Congress approves funds for Israel’s Iron Dome missile defense

A supporter of the militant group Hamas holds a mock rocket as others shout slogans against the Israeli offensive in the Gaza Strip, during a protest Friday in the West Bank town of Tulkarm.
(Mohammed Ballas / Associated Press)

Congress on Friday approved $225 million for Israel’s Iron Dome missile defense system, a Pentagon-backed request to shore up the U.S. ally amid continued hostilities in the Gaza Strip.

With little debate, Congress cleared the measure as lawmakers prepared to leave town for the August break.

“Israeli citizens are being bombarded with missile after missile,” said Sen. Barbara A. Mikulski (D-Md.), chairwoman of the Senate Appropriations Committee, who led the effort. She said the anti-missile system was “saving lives and protecting towns and cities.”


An earlier attempt to provide the funds faltered amid partisan gridlock over a separate measure to handle the migrant crisis at the Southwestern U.S. border.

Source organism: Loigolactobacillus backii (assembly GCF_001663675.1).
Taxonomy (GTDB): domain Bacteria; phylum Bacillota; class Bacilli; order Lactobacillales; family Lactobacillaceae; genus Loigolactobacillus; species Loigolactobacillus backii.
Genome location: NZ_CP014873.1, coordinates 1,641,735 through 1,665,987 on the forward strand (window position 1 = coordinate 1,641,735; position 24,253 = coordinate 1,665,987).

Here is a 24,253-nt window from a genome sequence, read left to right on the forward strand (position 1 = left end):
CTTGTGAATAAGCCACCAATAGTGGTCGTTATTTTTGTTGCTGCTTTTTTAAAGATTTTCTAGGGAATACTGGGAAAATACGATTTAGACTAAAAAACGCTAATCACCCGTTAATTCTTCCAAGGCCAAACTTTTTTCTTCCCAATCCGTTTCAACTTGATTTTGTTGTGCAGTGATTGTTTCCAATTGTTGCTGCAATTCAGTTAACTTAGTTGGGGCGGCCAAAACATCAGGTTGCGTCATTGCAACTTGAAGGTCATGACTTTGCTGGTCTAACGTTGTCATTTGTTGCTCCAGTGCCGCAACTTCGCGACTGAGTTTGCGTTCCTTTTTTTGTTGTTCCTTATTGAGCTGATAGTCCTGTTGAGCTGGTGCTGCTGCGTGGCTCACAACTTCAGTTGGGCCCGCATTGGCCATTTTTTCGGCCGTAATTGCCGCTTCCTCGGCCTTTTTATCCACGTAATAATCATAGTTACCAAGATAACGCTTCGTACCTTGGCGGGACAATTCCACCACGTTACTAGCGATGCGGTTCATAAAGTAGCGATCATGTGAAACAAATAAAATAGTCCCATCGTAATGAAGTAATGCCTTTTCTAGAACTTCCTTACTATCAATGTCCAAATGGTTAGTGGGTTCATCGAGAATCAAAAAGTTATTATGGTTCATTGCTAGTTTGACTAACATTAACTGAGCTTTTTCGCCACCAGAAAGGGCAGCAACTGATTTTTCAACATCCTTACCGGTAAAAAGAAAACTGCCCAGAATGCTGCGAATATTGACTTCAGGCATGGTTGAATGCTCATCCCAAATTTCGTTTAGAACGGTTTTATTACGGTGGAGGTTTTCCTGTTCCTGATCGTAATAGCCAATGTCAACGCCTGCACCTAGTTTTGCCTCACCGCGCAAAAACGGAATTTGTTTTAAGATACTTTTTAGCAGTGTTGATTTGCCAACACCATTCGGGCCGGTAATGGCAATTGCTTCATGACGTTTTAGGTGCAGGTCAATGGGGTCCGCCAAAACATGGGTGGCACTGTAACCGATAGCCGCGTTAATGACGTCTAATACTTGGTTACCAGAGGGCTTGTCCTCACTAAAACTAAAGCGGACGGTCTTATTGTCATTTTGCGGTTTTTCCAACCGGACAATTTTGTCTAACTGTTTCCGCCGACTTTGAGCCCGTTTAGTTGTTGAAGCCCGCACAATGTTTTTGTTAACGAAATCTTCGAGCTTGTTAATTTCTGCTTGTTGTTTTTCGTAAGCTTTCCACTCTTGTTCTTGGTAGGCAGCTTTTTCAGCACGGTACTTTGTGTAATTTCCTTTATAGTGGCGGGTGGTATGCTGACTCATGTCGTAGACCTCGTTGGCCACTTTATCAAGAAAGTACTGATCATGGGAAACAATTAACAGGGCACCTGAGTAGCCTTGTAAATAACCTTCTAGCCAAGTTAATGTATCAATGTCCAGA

But lawmakers from both parties are highly supportive of Israel and were eager to provide the aid.

Israel had requested the funds from the Pentagon, and Defense Secretary Chuck Hagel told congressional leaders last week he supported the additional funds “in light of the ongoing conflict.”

More than 2,700 Hamas rockets have been fired into Israel in recent weeks as Israel continues a ground offensive in the Palestinian enclave.

Though nearly 1,500 Palestinians have been killed -- most of them civilians, according to the United Nations -- Israel has lost 63 soldiers and only three civilians thanks largely to the Iron Dome system, which intercepts rockets from Gaza.

“Iron Dome has saved countless Israeli lives,” Hagel said in a letter to congressional leaders.


The emergency funds are in addition to requests pending before Congress. The money will be used to accelerate production of components of the Israel-based missile defense system to “maintain adequate stockpiles,” the Pentagon said.

The funding will not be offset with cuts elsewhere in the budget, as is often required for bills to win approval in Congress.

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